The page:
The past is never past. Every headline has a history. Join us every week as we go back in time to understand the present. These are stories you can feel and sounds you can see from the moments that shaped our world.
Policing in America
Black Americans being victimized and killed by the police is an epidemic. As the trial of Derek Chauvin plays out, it's a truth and a trauma many people in the US and around the world are again witnessing first hand. But this tension between African American communities and the police has existed for centuries. This week, the origins of policing in the United States and how those origins put violent control of Black Americans at the heart of the system.
Our Own People
"Build bridges, not walls." Solidarity was at the heart of Yuri Kochiyama's work. A Japanese-American activist whose early political awakenings came while incarcerated in the concentration camps of World War II America, Kochiyama dedicated her life to social justice and liberation movements. As hate crimes against AAPI people surge in this country, we reflect on Yuri Kochiyama's ideas around the Asian American struggle, and what solidarity and intersectionality can mean for all struggles.
The Land of the Fee
Tipping is a norm in the U.S. But it hasn't always been this way. A legacy of slavery and racism, tipping took off in the post-Civil War era. The case against tipping had momentum in the early 1900's, yet what began as a movement to end an exploitative practice just ended up continuing it.
What happens when teenagers are shipwrecked on a deserted island? Can you find the fingerprint of God in warzones? Why was the concept of zero so revolutionary for humanity? A year into a pandemic that has completely upended the lives of people around the world, we look at how we cope with chaos, how we're primed to make order out of randomness, and why the stories we're taught to believe about our propensities for self-destruction may not actually be true.
From bird beaks to wrapping paper to bras, we follow the curious history of one of the most important defenses in our fight against COVID-19.
Levittown: Where the Good Life Begins
In this episode from WNYC's La Brega, Alana Casanova-Burgess traces back the story of the boom and bust of the Puerto Rican Levittown. For many Americans, Levittown is the prototypical suburb, founded on the idea of bringing Americans into a middle-class lifestyle after WWII. But while the NY Levittown was becoming a symbol of American prosperity, there was a parallel story of Levittown in Puerto Rico during a time of great change on the island. Casanova-Burgess (herself the granddaughter of an early PR Levittown resident) explores what the presence of a Levittown in Puerto Rico tells us about the promises of the American Dream. It's a story that reflects and reveals how la brega has defined so many aspects of life in Puerto Rico.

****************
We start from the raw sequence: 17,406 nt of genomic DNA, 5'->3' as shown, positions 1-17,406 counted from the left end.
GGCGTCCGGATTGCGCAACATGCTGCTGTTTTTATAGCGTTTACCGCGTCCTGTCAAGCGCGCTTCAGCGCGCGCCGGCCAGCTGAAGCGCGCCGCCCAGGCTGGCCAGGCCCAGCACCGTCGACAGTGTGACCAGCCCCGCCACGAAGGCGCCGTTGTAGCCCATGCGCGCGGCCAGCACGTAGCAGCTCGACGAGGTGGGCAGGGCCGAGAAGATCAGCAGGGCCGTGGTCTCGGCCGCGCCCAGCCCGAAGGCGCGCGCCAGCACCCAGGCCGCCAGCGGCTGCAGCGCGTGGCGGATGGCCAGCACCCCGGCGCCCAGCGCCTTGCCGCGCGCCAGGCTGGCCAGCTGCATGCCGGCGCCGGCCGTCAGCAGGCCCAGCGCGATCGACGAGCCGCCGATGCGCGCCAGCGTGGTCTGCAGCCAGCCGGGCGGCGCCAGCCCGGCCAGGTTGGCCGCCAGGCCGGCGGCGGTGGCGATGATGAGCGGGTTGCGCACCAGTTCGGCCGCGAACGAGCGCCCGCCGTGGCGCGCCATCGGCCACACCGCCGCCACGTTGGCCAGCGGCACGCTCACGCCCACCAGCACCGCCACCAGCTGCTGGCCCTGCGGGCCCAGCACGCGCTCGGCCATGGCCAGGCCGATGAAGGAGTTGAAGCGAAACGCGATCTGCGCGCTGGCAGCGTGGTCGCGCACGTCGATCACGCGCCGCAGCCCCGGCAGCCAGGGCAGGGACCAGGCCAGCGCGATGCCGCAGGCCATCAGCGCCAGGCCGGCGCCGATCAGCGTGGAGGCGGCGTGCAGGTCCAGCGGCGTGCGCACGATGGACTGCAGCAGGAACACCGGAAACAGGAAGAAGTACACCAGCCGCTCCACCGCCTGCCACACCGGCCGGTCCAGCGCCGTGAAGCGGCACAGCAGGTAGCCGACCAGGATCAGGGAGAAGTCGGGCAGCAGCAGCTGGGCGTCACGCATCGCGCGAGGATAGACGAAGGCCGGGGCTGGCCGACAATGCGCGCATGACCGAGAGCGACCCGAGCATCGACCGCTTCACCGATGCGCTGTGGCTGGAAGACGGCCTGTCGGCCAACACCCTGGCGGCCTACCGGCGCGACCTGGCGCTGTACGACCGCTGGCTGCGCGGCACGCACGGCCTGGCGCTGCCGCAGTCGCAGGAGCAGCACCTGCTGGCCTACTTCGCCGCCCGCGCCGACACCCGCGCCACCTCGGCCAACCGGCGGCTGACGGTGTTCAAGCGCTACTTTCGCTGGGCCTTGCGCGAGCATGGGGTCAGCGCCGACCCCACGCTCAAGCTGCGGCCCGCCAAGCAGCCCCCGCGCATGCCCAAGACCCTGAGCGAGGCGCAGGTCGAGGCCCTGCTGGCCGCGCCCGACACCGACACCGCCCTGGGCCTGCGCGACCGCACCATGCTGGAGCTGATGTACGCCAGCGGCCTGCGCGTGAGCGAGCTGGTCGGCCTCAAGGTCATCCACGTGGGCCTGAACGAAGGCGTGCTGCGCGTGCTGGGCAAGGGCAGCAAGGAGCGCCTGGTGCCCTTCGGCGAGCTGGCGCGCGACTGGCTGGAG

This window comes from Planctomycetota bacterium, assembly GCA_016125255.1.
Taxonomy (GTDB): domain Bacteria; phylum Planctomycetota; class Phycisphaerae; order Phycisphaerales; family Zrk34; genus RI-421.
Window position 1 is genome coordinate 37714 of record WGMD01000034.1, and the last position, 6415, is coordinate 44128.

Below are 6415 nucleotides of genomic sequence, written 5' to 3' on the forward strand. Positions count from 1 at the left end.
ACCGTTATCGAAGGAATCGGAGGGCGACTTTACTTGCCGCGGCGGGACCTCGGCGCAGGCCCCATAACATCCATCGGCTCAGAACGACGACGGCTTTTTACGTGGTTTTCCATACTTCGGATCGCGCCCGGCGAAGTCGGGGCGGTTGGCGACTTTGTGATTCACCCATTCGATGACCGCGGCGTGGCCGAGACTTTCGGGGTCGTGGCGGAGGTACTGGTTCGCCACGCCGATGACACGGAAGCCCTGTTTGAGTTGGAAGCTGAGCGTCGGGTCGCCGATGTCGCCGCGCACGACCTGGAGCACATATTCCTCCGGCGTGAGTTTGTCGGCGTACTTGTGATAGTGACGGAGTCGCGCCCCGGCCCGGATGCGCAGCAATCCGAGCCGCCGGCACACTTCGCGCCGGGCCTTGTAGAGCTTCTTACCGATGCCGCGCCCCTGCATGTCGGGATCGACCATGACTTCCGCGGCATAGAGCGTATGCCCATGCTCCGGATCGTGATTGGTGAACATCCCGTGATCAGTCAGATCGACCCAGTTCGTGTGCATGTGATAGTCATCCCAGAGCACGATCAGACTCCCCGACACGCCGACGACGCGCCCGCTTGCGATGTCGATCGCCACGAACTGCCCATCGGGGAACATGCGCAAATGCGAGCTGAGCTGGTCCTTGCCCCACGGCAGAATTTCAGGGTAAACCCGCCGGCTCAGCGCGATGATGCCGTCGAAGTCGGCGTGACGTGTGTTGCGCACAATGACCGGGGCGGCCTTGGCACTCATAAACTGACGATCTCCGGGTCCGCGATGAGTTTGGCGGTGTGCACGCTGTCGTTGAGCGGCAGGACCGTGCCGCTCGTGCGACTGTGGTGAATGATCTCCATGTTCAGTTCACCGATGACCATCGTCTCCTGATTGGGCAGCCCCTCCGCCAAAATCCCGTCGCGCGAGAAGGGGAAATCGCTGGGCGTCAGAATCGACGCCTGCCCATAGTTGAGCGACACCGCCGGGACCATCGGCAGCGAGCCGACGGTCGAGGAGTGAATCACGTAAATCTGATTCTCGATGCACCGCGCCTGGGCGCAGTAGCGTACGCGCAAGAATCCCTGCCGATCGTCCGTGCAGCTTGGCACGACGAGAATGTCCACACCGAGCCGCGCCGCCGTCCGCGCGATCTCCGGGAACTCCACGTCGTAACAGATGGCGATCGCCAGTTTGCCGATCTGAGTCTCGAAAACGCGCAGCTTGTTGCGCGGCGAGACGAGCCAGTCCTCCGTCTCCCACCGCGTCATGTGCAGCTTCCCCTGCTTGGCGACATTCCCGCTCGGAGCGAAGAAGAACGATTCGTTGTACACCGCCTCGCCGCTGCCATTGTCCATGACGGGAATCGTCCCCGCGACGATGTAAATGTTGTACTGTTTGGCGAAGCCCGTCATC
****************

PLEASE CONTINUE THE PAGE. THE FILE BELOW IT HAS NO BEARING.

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History provides perspective
Thank you for piecing together the missing history that provides “the why” when we read the news. Your Iran 1952 episode and your Fran’s Boas episodes were excellent. As I make my way through each episode, I am pleased to have your scholarly insights and rich factual data. Please continue!
Throughline is simply essential listening for anyone who has a true love of history ... As a professor of History and Political Science, I find these podcasts a welcome addition to my class instruction .... Keep it up Throughline ... and THANK YOU 🙂
Cherry picking history
Silly exaggeration of fake news. Why do these “stories” pretend that certain people are only victims. I am white and have had, and have known other whites, who have had unpleasant incidents with the police. Individual police may, or may not, be the problem but it is clear you want your audience to think policing and punishment only happens to blacks. Furthermore, your evidence is largely from more than 50 year’s ago and pulled from “horrifying” stories your audience is led to believe linger on as reality for blacks today. More importantly, you completely ignore the tremendous good that had to have happened in the U.S. to bring us to where we are today. This podcast is what we have come to expect, a dishonest contribution, cherry picked from stories of long ago and twisted to encourage today’s black racism against whites. You purposefully ignore the imbalance of crime committed by black men, as well as the fine contributions of black leaders at every level of the nation’s government, tremendous contributions of black actors, educators, athletes- all in a world where they are still only 13% of the total population. How can that possibly be if the white majority is so bad? Isn’t it possible that the white majority let it happen, even
encouraged it to happen? I am sure you’re biased and terrible podcast would reflexively say “no” to that. Everything you say is meant to start a fire of racism and convince listeners that the United States of America is bad - despite you being able to present both of those ideas with no pushback.